That estimate includes cost overruns, overtime wages and other expenses. Disneyland executives declined to discuss cost figures.
"Another park would have opened it at this point," said Gordon, the producer. "But we're Disneyland. That's not the business we're in."
According to industry sources, the delays are attributable, in part, to an odd blip in the company's history.
After Florida's Epcot Center and Tokyo Disneyland were completed in 1982 and 1983, respectively, Walt Disney Productions (a forerunner of the Walt Disney Co.) began laying off about half of the 2,000 employees involved with those projects. By April, 1984, the Burbank-based firm had pared its design staff to about 500 workers, down from 2,000 when work on Epcot peaked two years earlier.
Many of those laid off were highly skilled technical designers, engineers and production workers who manufactured the attractions. Disney kept many of its conceptual and aesthetic designers but largely eliminated most of the hands-on designers and engineers who figured out how to make their ideas fly.
The company gradually changed into what is known as a project-management organization, in which in-house designers still dreamed up the basic concepts but contracted with outside firms for services, manufacturing and engineering design.
In 1983, Raymond L. Watson, a vice chairman of the Irvine Co. in Orange County, was named chairman of Walt Disney Productions. Watson's mandate, according to several staffers, was "don't invent." The feeling was that the company could be more competitive by buying standard, off-the-shelf ride systems, then adding the Disney touch to produce a true extravaganza.
But even with the off-the-shelf mandate, Disneyland still needed new and original attractions to maintain its competitive edge.
With half of its admission tickets bought by repeat local customers, Disneyland must frequently upgrade and add new attractions to keep its turnstiles clicking. A flashy new ride can add as much as 10% to box office receipts during its first year.
When Imagineering--Disney's design and engineering division--first dreamed up Splash Mountain in the early 1980s, the idea was to develop a water thrill ride with a little extra zip. For the basic flume technology, Disney turned to O. D. Hopkins, the nation's leading producer of flume rides.
Flume rides had become almost de rigueur at major amusement parks since the 1960s. Knott's Berry Farm added its Timber Mountain Log Ride in 1969 and Six Flags Magic Mountain in Valencia has had two flumes--the Jet Stream and the Log Jammer--since 1972.
Hopkins had developed flume rides for parks around the country, ranging in price from $600,000 to $2.5 million for super-deluxe models.
Disney, however, wanted more than standard amusement park fare.
So Baxter, along with other Imagineering officials, envisioned a flume ride that would be the tallest, fastest and longest ever designed.
Their plans received a new push when a new management team headed by Michael D. Eisner and Frank Wells took over the Walt Disney Co. in 1984 and ended the emphasis on economy.
"It was Eisner who got excited about the attraction, the first day he came over with Wells," recalled Gordon.
As plans for the ride developed, it became increasingly ambitious and complex. While Splash Mountain had started with standard technology, Gordon acknowledged, "by the time we got through Disney-fying it, it had stretched technically beyond anything that exists."
It also had stretched beyond the scope of anything that O. D. Hopkins had ever designed.
"The concept was to develop the ride off-the-shelf. The trouble is, you'll never find an off-the-shelf ride that will satisfy Disney," said one former company executive. "Disney wanted a 50-foot drop that had never been done. . . . It's like asking a Chevy dealer for a car that isn't made."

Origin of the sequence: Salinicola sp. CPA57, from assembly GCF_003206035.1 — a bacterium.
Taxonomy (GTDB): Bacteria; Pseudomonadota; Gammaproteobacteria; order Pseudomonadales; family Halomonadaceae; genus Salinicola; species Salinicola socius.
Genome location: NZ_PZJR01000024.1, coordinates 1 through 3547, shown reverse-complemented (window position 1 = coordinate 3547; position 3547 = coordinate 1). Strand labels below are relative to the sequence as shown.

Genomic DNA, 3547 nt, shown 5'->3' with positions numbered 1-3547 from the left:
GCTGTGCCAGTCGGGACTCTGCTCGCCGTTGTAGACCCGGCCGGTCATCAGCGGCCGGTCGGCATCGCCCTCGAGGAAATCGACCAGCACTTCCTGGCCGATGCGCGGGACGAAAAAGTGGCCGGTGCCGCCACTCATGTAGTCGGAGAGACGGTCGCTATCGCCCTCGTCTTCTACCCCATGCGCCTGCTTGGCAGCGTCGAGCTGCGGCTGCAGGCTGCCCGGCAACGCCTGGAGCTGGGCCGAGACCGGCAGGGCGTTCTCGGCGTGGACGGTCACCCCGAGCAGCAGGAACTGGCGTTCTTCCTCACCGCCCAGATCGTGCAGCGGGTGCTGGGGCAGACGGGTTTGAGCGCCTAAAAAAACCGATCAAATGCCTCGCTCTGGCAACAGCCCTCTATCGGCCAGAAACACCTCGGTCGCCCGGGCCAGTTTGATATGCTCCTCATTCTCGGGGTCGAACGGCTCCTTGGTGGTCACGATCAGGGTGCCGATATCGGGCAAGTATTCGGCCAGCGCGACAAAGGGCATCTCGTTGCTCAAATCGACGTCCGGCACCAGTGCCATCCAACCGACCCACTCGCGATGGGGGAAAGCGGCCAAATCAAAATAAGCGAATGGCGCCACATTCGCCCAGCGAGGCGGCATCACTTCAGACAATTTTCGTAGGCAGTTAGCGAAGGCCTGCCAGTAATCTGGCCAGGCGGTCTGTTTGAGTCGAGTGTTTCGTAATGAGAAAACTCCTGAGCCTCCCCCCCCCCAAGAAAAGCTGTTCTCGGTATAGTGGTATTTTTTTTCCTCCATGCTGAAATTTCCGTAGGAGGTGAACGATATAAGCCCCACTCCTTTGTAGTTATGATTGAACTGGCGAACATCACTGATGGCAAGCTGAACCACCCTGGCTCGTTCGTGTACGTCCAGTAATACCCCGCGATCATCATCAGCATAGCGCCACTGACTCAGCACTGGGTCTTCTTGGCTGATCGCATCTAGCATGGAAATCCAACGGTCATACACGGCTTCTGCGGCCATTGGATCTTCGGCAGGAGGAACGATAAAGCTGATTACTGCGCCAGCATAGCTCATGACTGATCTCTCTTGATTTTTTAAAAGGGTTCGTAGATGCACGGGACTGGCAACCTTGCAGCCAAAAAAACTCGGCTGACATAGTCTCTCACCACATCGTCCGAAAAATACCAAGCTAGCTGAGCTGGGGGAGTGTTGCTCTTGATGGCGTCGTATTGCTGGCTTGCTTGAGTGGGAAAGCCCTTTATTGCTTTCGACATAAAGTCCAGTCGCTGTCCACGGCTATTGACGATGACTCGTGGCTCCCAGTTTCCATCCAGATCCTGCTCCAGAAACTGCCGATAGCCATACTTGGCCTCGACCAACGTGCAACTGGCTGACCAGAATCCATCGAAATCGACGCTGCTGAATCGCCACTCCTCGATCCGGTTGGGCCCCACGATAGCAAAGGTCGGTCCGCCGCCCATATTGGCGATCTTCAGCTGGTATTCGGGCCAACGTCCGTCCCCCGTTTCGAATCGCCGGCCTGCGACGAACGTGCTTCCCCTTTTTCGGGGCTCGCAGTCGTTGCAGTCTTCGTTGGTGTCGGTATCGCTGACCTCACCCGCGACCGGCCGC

People Got Soaked
Others are more diplomatic. "The blending of the standard flume design" to Disney's design mandates "probably exceeded the expectations of both Disney and Hopkins," said an industry expert familiar with the ride. "It's like the horse designed by the proverbial committee that ends up looking like a camel. . . . Neither side ended up with what they wanted."
Executives at Hopkins' home office in New Hampshire declined to discuss the project. But Newfarmer, the engineer in the company's Santa Clara office, observed, "There were some problems to be overcome. People were getting wetter than (Disney) wanted."
Disneyland executives acknowledge that the project was less than perfect. "We have to go by what people tell us," said McTyre, the Disneyland vice president. "If we use a contractor and they tell us certain things are going to happen, you rely on their expertise to do that."
"The concept was good," said an insider familiar with the project. "The problem was in the marriage of all the elements--putting the concepts, the architecture and the engineering all together. It didn't blend."
Attendance Should Rise
That blending should come once the ride is finally open. In fact, Disney officials are confident the new attraction will live up to its industry nickname: Cash Mountain.
Splash Mountain is expected to draw hundreds of customers every day to the northwest end of Disneyland, where it is nestled next to the Haunted Mansion. Patrons who want to zip down the flume will have to trek to the farthest corner of the park, which now attracts only about 2% of customers at any time on a busy day. That contrasts with Tomorrowland, which often has roughly 30% of Disneyland's visitors.
The expected boost in total attendance should help, too.
After reaching an park record in 1987, attendance at Disneyland was down slightly to about 12.2 million last year, according to amusement industry analysts.
So far this year, "attendance has been strong," said McTyre. Splash Mountain will likely make it even stronger--once it opens, that is.
Meanwhile, patrons will have to be content watching Disney employees--including Eisner and other executives--make those all-important test runs by trying out the the flume.
Nobody said quality control had to be dull.